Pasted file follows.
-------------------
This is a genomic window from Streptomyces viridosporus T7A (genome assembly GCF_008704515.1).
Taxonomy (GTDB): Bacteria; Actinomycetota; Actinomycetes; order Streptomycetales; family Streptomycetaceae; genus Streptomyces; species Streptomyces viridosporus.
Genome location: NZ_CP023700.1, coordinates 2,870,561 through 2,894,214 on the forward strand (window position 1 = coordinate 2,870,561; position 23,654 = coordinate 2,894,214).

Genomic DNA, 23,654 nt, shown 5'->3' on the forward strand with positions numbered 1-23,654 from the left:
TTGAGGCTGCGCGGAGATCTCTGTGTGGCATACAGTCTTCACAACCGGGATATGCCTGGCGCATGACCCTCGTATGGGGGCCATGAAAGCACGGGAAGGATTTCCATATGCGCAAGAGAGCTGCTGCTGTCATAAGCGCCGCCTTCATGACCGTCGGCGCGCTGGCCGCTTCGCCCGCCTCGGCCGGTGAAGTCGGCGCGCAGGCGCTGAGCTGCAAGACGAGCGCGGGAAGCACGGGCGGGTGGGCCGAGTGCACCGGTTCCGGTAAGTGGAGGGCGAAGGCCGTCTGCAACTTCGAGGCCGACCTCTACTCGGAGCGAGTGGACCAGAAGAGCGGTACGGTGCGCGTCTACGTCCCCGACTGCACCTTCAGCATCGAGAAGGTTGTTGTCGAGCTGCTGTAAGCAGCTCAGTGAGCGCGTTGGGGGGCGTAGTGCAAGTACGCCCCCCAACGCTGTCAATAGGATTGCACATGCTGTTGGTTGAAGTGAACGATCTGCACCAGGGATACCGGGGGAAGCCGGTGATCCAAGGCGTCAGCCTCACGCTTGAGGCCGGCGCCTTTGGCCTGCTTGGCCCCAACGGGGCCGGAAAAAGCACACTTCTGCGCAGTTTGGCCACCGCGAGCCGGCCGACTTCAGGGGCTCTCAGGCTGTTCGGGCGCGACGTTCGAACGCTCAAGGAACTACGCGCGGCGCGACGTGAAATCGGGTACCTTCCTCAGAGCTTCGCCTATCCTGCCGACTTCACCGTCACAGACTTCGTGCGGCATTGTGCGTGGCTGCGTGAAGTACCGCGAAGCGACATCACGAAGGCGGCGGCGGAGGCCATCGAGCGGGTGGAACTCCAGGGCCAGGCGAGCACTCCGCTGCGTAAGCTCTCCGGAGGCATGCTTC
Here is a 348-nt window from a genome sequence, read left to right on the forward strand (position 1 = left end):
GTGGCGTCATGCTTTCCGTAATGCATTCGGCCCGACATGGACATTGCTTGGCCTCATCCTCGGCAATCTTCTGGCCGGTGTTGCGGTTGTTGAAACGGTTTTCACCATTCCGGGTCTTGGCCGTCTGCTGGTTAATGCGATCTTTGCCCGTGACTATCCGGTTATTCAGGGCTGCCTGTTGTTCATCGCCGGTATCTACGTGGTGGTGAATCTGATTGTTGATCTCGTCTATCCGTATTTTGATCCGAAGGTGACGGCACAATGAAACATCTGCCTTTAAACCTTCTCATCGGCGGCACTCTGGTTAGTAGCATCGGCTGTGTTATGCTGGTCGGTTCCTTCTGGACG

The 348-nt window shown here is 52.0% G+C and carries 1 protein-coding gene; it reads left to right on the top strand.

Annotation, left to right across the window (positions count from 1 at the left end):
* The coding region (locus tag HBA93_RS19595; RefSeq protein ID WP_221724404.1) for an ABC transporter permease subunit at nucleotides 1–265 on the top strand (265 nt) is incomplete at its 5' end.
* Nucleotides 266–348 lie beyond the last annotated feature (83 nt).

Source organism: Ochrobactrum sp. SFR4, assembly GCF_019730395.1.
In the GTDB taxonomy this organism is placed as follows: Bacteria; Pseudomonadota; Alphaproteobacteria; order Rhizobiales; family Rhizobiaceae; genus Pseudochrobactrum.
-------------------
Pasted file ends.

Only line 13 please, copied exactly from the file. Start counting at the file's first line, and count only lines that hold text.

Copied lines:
In the GTDB taxonomy this organism is placed as follows: Bacteria; Pseudomonadota; Alphaproteobacteria; order Rhizobiales; family Rhizobiaceae; genus Pseudochrobactrum.